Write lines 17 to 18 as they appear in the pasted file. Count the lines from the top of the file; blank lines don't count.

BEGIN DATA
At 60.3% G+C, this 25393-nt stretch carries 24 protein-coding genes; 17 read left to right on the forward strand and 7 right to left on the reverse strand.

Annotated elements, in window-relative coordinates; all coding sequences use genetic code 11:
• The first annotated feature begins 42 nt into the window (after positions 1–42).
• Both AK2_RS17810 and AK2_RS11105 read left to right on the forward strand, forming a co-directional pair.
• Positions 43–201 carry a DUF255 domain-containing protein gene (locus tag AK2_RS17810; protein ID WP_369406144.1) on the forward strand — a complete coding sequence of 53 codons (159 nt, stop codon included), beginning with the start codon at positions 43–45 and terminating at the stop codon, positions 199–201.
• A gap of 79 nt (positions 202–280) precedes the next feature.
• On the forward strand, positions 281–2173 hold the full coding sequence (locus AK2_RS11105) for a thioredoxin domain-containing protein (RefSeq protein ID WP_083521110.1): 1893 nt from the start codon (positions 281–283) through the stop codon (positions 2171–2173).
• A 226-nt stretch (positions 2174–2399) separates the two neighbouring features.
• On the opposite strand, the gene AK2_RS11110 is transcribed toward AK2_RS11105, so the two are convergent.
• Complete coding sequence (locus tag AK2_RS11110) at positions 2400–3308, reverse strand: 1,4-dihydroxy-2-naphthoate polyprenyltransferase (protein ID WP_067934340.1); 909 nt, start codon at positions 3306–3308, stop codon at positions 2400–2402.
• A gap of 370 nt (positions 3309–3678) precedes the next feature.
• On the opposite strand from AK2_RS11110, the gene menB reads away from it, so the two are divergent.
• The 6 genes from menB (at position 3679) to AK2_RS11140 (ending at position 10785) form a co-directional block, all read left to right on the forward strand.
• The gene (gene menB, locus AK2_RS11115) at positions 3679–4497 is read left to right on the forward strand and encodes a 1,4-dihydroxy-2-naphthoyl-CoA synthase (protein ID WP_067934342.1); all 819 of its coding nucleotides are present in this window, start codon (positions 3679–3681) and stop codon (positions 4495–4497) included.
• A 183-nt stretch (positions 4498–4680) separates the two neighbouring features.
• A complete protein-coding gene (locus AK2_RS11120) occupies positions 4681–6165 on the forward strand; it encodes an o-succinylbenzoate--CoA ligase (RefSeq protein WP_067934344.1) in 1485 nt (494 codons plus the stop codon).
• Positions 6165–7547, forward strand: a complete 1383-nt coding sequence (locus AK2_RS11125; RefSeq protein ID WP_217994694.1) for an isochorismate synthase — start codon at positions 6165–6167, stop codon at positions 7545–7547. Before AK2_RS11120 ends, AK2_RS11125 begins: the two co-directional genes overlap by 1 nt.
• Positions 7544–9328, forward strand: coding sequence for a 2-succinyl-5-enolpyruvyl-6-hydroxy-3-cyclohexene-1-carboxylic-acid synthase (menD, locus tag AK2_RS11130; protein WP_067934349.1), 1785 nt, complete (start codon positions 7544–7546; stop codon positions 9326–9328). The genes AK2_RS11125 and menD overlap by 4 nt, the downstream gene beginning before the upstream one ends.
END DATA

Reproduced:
• Positions 6165–7547, forward strand: a complete 1383-nt coding sequence (locus AK2_RS11125; RefSeq protein ID WP_217994694.1) for an isochorismate synthase — start codon at positions 6165–6167, stop codon at positions 7545–7547. Before AK2_RS11120 ends, AK2_RS11125 begins: the two co-directional genes overlap by 1 nt.
• Positions 7544–9328, forward strand: coding sequence for a 2-succinyl-5-enolpyruvyl-6-hydroxy-3-cyclohexene-1-carboxylic-acid synthase (menD, locus tag AK2_RS11130; protein WP_067934349.1), 1785 nt, complete (start codon positions 7544–7546; stop codon positions 9326–9328). The genes AK2_RS11125 and menD overlap by 4 nt, the downstream gene beginning before the upstream one ends.